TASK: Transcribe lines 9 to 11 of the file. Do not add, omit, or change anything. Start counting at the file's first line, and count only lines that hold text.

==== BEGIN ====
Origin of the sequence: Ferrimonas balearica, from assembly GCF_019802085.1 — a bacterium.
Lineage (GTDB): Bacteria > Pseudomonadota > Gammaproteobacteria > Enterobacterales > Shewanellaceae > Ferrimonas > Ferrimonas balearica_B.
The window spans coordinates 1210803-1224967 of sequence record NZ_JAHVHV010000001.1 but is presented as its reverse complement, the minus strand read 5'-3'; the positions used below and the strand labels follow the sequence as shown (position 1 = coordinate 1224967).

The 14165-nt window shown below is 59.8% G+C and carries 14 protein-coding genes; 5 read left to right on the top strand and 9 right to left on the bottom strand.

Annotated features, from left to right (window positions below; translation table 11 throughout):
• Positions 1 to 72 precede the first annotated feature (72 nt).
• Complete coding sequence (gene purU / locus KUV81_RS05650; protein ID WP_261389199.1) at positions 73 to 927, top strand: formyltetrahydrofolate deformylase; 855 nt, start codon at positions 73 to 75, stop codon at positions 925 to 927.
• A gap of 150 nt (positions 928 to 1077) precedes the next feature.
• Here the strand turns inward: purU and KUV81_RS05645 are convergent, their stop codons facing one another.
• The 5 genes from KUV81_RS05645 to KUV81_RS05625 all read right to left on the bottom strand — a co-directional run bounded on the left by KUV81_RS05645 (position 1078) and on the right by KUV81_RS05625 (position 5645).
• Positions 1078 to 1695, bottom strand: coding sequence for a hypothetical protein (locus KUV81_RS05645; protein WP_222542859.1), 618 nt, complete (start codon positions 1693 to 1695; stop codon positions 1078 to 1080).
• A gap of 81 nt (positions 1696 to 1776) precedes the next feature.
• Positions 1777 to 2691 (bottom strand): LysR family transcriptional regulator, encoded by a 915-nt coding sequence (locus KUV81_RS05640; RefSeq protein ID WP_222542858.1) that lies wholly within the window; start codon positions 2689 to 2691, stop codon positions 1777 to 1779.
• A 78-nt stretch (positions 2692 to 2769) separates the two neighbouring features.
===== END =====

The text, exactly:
• Here the strand turns inward: purU and KUV81_RS05645 are convergent, their stop codons facing one another.
• The 5 genes from KUV81_RS05645 to KUV81_RS05625 all read right to left on the bottom strand — a co-directional run bounded on the left by KUV81_RS05645 (position 1078) and on the right by KUV81_RS05625 (position 5645).
• Positions 1078 to 1695, bottom strand: coding sequence for a hypothetical protein (locus KUV81_RS05645; protein WP_222542859.1), 618 nt, complete (start codon positions 1693 to 1695; stop codon positions 1078 to 1080).